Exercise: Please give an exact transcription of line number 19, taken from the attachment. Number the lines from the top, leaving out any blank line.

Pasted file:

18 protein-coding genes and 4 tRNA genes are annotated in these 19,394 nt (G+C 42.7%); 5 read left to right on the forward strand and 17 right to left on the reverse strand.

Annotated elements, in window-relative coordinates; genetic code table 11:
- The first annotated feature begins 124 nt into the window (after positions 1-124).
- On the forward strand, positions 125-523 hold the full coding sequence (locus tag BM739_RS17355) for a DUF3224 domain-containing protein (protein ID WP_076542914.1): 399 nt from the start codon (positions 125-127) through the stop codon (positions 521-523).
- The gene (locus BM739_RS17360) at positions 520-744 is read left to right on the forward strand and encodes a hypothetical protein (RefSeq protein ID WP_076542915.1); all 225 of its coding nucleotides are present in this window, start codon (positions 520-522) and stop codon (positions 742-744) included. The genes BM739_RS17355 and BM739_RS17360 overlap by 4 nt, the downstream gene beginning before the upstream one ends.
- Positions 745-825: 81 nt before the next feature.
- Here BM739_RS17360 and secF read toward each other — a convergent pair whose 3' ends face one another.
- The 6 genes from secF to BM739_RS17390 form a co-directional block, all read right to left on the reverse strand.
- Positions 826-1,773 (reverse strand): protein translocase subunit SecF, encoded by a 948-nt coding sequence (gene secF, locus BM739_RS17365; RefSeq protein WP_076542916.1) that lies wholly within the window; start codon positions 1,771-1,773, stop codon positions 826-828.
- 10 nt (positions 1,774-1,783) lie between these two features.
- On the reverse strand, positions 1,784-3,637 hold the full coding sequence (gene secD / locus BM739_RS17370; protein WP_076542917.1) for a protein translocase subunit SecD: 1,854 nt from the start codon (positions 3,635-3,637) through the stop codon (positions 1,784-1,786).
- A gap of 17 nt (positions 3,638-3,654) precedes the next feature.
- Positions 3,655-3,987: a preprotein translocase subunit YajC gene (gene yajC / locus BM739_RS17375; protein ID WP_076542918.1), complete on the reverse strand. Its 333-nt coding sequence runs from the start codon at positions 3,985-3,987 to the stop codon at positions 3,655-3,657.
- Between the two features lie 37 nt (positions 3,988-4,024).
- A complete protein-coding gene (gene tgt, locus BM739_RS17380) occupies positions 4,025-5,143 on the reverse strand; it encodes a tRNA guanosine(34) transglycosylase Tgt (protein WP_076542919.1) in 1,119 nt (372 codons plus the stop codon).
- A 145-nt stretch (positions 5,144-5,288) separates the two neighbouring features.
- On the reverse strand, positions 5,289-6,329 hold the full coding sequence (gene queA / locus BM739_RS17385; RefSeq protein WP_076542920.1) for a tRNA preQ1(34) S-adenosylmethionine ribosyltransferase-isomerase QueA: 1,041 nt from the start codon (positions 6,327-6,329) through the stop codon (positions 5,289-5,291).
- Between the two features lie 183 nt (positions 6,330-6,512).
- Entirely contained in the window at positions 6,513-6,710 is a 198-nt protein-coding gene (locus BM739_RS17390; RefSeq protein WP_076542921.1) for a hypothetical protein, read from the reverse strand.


- Entirely contained in the window at positions 6,513-6,710 is a 198-nt protein-coding gene (locus BM739_RS17390; RefSeq protein WP_076542921.1) for a hypothetical protein, read from the reverse strand.